Getting a license is a milestone every teenager anticipates but new drivers face more dangers than ever before. With all the recent headlines about the dangers of distracted drivers parents are scrambling for ways to stop their kids from texting while driving. According to this report by the National Highway Traffic Safety Administration 20 percent of drivers between the ages of 18 to 20 claim that texting while driving has no effect on their ability to drive but that same age group has the highest crash rate of all drivers. As a parent how can you prevent your teen from becoming another statistic?
Lead by Example
The first thing every parent should do is set a good example. If you text email or make calls while you drive your teenager will assume that it is acceptable behavior and be much more likely to follow suit.
Talk to Your Teen
You may find that your teen is unaware of how risky texting and driving really is. Lay out published statistics so that he or she will understand that these dangers are real.
Good Driver Rewards
Give your teen positive reinforcement to encourage good driving. Rewards are proven to be one of the most effective ways to promote good habits so negotiate with him or her to establish reasonable incentives for driving safely.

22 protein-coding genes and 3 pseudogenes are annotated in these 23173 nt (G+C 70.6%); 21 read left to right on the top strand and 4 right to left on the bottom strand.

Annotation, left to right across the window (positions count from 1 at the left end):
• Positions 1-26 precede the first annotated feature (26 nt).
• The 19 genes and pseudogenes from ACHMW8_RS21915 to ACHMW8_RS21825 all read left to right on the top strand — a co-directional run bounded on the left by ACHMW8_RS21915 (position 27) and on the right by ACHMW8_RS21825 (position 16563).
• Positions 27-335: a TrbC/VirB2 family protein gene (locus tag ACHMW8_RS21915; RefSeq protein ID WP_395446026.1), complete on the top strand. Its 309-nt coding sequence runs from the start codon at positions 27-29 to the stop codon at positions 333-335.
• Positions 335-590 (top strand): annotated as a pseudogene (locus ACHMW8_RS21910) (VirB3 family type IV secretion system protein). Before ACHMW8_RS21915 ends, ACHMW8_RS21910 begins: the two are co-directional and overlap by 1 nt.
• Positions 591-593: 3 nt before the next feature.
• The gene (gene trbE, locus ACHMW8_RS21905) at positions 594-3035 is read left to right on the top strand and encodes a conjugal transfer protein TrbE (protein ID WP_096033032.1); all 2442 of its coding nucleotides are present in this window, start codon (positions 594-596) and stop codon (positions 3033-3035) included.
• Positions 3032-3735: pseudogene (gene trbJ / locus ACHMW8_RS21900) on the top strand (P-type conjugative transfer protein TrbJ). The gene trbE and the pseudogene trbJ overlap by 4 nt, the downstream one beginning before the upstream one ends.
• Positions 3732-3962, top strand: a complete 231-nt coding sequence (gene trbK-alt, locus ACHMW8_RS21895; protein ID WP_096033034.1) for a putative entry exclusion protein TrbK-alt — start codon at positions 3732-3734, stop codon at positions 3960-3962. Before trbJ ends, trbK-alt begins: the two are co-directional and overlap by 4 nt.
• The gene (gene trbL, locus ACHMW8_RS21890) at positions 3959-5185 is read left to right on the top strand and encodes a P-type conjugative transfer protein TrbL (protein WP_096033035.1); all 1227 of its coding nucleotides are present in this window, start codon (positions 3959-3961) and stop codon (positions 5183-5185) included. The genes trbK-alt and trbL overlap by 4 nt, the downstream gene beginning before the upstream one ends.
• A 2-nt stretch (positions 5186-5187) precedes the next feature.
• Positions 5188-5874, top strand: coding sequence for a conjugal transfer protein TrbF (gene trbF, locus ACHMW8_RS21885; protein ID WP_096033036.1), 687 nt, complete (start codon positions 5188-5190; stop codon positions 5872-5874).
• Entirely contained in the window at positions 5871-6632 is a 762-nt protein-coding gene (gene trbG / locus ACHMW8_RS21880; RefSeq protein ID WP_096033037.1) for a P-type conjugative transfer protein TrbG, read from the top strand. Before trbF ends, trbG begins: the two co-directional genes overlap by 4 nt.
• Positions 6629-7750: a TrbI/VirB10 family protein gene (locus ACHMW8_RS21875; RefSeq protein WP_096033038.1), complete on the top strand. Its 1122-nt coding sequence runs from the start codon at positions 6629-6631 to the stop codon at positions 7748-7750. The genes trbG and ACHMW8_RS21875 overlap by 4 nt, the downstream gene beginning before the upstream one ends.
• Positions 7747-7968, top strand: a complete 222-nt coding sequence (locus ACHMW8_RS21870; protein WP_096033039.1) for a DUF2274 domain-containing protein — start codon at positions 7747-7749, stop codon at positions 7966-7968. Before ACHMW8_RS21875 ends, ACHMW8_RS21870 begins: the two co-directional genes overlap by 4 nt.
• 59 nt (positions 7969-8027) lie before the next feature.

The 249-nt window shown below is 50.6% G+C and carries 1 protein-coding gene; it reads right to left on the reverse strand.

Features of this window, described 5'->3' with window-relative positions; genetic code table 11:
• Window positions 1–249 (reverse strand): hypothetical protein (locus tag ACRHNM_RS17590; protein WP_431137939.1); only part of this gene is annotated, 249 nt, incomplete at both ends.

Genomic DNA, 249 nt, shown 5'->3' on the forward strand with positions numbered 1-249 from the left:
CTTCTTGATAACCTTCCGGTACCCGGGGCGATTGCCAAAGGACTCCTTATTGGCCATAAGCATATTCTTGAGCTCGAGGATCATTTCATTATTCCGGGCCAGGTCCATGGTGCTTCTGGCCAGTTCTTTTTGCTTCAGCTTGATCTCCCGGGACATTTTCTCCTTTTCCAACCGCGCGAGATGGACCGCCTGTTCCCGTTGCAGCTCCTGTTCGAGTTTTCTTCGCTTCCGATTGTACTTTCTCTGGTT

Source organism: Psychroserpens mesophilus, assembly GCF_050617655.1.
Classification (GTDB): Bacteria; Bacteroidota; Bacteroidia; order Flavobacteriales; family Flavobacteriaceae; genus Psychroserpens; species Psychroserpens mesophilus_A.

There are many mobile apps available today that will allow you to keep track of your teen's driving habits. Most of these apps come with a small monthly subscription and they will send you alerts if your teen is speeding or texting while in a car.
Texting while driving can be more deadly than drinking and driving so do not hesitate to punish your teen for engaging in this dangerous behavior. Make a zero-tolerance rule and enforce it strongly. Punishment may seem harsh but it can save lives. Texting while driving is dangerous and it is also illegal in many states. Your teen could risk hefty fines or even lose their license for violating the law. To make sure you know the law in your state Free DMV Practice Tests offers cheat sheets to help you learn what rules apply.